I’d love to hear your stories. What do you like about them? What aspects of use a Chromebook do you find to be appealing or frustrating?

And if you need another option, check out these high-quality laptops for students The 7 Cheapest High-Quality Laptops for Students on a Tight Budget Finding a high-performing, affordable laptop is tough. Here are the best laptops for students that don't break the bank. Read More or the best student laptops under $400 All the Best Laptops Under $400 for Students A budget laptop is more than enough for most people these days. But which one should you buy? Read More . Whichever Chromebook you end up buying, be sure to protect it with one of these rugged Chromebook cases The 7 Best Rugged Chromebook Cases Got yourself a Chromebook? You'll want to protect your hardware with one of the best rugged Chromebook cases. Read More .

Image Credits: Dean Drobot/Shutterstock

Related topics: Chromebook, Students.

Affiliate Disclosure: By buying the products we recommend, you help keep the site alive. Read more.

Whatsapp Pinterest

Leave a Reply

Your email address will not be published. Required fields are marked *

  1. Draken
    February 20, 2020 at 12:25 am

    I don't really like chromebooks because of the lack of power, and Chrome OS isn't really appealing to me. They are just so restricted and lack the freedom of windows and Mac OS. I am currently using a Razer Blade Stealth 2019 and I think that it is Awesome!

  2. Tom Bridges
    June 19, 2018 at 10:38 pm

    thanks for helping me to understand them better, i might go for one now

  3. Diana Adams
    January 19, 2018 at 4:19 am

    My niece received through her school this laptop. I got on it and found even person who is not computer friendly can use it. I wish I could buy her one that just could keep at home,

  4. programagor
    June 7, 2017 at 2:59 pm

    A bit of a dissonance you've got going on. First you say "Every Student", and then in the actual article you say "Caution: Chromebooks Aren’t for Everyone". As an engineering student, I could possibly run MATLAB, Wolfram Mathematica, and LaTeX via cloud, but I also need GCC, NASM, AVR-dude, nmap, and load of other programs that just won't run off the browser window. Also, when I'm buying a computer, why should I pay for one which can only browse the internet when, for a similar price, I can get an actual computer which can run full Linux? I know I can install Linux on a Chromebook, but then what's the point of getting one in the first place?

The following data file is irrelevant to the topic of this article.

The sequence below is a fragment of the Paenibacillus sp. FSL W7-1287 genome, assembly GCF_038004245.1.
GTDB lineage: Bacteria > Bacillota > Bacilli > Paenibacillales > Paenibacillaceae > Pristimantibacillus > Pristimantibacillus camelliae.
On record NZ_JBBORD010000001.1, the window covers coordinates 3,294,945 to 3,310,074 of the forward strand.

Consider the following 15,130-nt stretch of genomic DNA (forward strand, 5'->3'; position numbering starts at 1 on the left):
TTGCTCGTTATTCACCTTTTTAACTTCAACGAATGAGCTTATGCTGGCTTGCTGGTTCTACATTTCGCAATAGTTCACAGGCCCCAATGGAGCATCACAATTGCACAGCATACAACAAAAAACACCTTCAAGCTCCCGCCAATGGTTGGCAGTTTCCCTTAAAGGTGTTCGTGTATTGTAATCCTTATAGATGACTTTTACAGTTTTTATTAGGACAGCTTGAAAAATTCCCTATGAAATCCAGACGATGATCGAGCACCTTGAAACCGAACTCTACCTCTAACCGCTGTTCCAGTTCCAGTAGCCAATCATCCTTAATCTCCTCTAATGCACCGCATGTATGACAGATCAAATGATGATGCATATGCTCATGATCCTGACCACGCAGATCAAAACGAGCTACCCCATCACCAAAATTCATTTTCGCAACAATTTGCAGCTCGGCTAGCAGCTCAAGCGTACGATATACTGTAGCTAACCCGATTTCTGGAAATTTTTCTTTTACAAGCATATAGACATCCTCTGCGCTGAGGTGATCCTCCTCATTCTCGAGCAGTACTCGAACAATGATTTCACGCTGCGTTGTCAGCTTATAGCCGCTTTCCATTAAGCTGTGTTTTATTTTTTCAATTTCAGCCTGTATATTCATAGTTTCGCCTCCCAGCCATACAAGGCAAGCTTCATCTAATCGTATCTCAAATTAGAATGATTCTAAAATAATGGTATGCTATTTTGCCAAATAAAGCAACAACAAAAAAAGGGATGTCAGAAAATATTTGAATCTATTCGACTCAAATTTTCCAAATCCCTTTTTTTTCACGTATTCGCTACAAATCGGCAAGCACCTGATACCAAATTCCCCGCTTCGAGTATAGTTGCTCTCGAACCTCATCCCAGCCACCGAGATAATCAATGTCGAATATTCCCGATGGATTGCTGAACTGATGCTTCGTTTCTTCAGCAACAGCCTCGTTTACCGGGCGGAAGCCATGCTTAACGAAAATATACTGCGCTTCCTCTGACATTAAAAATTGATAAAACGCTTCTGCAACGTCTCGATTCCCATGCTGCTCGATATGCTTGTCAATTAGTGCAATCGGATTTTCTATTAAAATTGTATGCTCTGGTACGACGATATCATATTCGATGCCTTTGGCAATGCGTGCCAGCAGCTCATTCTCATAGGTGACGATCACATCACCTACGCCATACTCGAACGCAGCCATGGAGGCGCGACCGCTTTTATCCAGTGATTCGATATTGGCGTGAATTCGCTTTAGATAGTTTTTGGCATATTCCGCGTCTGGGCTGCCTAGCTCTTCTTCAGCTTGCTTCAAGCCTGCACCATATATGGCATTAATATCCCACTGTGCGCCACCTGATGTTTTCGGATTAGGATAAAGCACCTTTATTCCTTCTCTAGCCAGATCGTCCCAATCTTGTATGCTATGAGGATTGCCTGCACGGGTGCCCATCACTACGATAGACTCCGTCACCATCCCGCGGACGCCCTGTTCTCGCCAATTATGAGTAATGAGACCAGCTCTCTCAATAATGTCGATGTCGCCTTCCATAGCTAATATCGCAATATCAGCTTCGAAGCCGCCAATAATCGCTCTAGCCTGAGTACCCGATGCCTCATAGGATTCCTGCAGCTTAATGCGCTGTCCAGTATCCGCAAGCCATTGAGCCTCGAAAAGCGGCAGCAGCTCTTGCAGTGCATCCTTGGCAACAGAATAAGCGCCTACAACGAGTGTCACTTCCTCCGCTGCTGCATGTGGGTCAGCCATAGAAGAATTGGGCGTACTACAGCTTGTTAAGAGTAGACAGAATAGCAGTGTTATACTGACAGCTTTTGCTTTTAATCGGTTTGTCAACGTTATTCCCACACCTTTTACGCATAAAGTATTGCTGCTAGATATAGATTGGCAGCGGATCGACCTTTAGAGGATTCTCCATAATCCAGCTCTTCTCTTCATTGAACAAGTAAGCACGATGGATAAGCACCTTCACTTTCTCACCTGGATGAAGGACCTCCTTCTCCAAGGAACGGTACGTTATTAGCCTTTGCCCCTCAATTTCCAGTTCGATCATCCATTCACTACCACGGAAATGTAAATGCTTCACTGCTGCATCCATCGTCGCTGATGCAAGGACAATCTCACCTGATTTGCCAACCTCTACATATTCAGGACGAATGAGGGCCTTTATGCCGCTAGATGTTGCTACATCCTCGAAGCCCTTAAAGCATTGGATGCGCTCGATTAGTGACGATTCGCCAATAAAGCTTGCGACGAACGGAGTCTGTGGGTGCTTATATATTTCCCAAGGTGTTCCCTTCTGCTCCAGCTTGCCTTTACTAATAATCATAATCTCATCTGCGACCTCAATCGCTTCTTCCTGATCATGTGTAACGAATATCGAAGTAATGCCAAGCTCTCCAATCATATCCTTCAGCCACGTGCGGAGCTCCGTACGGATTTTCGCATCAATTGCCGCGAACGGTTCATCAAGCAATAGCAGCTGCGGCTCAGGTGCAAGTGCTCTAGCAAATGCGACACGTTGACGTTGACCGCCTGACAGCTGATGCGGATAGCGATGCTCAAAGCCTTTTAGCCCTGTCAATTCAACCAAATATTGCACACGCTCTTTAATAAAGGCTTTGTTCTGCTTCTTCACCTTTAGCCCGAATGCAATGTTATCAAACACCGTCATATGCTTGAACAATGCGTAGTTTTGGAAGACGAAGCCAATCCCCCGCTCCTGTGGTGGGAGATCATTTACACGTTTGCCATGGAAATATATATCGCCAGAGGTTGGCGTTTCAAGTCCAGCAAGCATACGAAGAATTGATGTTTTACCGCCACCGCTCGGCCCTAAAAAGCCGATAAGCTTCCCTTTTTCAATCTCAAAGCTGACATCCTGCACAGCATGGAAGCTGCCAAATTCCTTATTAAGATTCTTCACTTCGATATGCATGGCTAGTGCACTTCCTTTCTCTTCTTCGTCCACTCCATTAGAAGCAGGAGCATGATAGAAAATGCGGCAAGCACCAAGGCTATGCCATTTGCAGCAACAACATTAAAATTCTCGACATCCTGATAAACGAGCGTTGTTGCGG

Also, you refer to a "connect[ing] to your fully-fledged desktop", but isn't it cheaper to just have a single fully-fledged laptop instead? It's an article focused at students after all, and students don't tend to be able or willing to just buy as many computers as they'd like. Yes, the chromebooks are cheap, but they are pretty weak computing power wise.
    All your other arguments in the article are just a matter of software anyway, and shouldn't determine your choice of hardware. Any computer can run Google Drive / Docs / Chrome.

  5. jmrwiseguy
    June 6, 2017 at 2:12 pm

    One problem I ran into with chromebook is that I couldn't find an easy way to print to a printer that is on my local home network. Maybe things have changed recently but it would only let me print to a cloud printer. Both Windows and MacOS find network printers easily.

    • Tim
      June 6, 2017 at 2:23 pm

      Local printing was indeed missing from Chrome OS until a few months ago, when the feature was rolled out to the "stable" branch of the OS (it had been "in beta" for a while before that).

      Oddly, though, USB and network printing isn't enabled by default, and you have to dig a bit to find the option to turn it on. Enter chrome://flags into the Omnibar, and search for "Native printing", then select "enable". Use the "restart" option they give you, and on reboot you should find a new "print" option in the Settings area.

      COS is still a bit "flaky" with finding network printers, but I managed to get my Chromebit printing to our HP network laser printer. Hopefully Google will roll out improvements to the feature, though I suspect they'd still rather we use Cloud Print :-P

      Hope this is helpful :-)

      • Bdodroid
        June 6, 2017 at 9:19 pm

        In the newest beta on my Samsung Chromebook Plus I can actually specify drivers(32bit linux drivers worked for mt konico bizbub) and add network printers pretty easily. I still need to know the IP address of the printer unfortunately but other than if works really well.

      • Jmrwiseguy
        June 7, 2017 at 1:46 am

        Thank you, that was very helpful!